Horticulturally, last year the bees emerged when the cherries were starting to bloom, so they had several weeks of cherries and apples nearby (residential city neighborhood) to feed on. This year the bees emerged three weeks later, when all of the cherries and most of the apples were finished blooming. There are still lots of garden flowers and other blooming shrubs in the neighborhood, but perhaps the lack of cherries and apples had an impact.

  6. #6
    Join Date
    Jan 2010
    Location
    Seattle, WA
    Posts
    40

    Default Re: Where did all my female bees go?

    As a followup, I did some further research on the subject and found that dispersal rates (when the females abandon the nest and fly off elsewhere) are much higher when using a loose cocoon management system, almost 90%.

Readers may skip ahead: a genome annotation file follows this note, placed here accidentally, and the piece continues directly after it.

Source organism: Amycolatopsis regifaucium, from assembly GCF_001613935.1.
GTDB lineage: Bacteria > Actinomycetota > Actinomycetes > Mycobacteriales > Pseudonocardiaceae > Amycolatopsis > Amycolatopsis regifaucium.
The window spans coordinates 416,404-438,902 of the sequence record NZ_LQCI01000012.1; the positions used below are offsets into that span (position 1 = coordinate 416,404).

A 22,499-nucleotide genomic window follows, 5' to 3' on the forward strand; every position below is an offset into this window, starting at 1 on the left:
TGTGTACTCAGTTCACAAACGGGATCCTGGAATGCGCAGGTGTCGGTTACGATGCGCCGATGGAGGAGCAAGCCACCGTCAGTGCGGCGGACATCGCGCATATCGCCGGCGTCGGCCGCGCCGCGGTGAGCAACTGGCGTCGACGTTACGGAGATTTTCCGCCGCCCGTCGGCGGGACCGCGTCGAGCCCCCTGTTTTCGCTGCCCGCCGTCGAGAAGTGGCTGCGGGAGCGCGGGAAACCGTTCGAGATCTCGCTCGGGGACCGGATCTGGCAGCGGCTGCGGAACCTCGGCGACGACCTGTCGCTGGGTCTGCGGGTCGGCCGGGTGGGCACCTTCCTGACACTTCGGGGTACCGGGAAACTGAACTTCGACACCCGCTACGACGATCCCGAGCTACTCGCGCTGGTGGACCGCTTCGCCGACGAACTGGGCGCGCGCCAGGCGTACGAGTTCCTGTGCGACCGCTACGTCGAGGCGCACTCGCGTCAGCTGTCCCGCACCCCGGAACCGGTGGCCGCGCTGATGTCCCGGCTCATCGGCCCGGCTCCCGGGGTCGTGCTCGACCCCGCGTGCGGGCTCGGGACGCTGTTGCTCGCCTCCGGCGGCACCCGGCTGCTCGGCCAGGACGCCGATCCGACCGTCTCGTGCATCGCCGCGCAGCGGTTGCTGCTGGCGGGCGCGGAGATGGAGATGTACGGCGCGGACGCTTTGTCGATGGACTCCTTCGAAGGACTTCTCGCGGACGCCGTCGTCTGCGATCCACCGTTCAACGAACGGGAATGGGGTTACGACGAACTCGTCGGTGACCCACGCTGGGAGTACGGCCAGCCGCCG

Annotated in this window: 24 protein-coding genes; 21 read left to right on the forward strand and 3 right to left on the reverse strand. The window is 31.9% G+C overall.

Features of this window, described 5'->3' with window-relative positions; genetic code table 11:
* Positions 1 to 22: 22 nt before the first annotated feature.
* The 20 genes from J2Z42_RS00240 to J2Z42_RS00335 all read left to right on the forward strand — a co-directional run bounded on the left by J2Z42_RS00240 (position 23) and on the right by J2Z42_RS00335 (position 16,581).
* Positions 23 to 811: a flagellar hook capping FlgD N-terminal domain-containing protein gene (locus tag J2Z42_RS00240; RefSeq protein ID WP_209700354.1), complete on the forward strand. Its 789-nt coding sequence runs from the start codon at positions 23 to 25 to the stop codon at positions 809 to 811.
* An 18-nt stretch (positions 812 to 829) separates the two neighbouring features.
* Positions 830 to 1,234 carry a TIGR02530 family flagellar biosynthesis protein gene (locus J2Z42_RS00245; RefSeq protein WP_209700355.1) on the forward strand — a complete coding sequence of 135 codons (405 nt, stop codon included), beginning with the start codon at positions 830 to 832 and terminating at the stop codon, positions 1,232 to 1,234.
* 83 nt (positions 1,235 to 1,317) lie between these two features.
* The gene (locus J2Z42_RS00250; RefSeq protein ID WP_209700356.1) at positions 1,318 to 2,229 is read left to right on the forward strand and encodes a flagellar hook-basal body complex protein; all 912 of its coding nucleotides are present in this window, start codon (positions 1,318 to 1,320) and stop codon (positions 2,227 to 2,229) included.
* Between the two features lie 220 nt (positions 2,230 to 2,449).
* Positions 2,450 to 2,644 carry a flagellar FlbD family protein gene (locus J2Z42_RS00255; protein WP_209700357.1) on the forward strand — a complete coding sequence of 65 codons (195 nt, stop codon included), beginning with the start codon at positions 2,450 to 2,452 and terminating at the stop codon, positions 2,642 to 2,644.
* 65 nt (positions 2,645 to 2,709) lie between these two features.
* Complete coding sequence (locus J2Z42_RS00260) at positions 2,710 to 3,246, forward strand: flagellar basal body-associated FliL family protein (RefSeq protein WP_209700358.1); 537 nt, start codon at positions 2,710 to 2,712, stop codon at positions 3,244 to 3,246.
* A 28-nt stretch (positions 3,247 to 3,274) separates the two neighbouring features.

Conversely, when bees are allowed to chew their way out of intact original tubes, more bees stay to nest in the hatching location., more like 50%.

    Loose cocoon management has a lot of benefits of course, especially parasite control. If your goal is increasing population though, a combination of loose cocoons and whole intact wood blocks might be the way to go.

  7. #7
    Join Date
    Apr 2010
    Location
    Woodinville, Washington
    Posts
    34

    Default Re: Where did all my female bees go?

    I am a commercial mason bee producer, and have developed a web site that is designed two help gardeners and orchards succeed. (http://crownbees.com) You should find most of your questions answered within the FAQ section.

    If I can weigh in on a couple of points.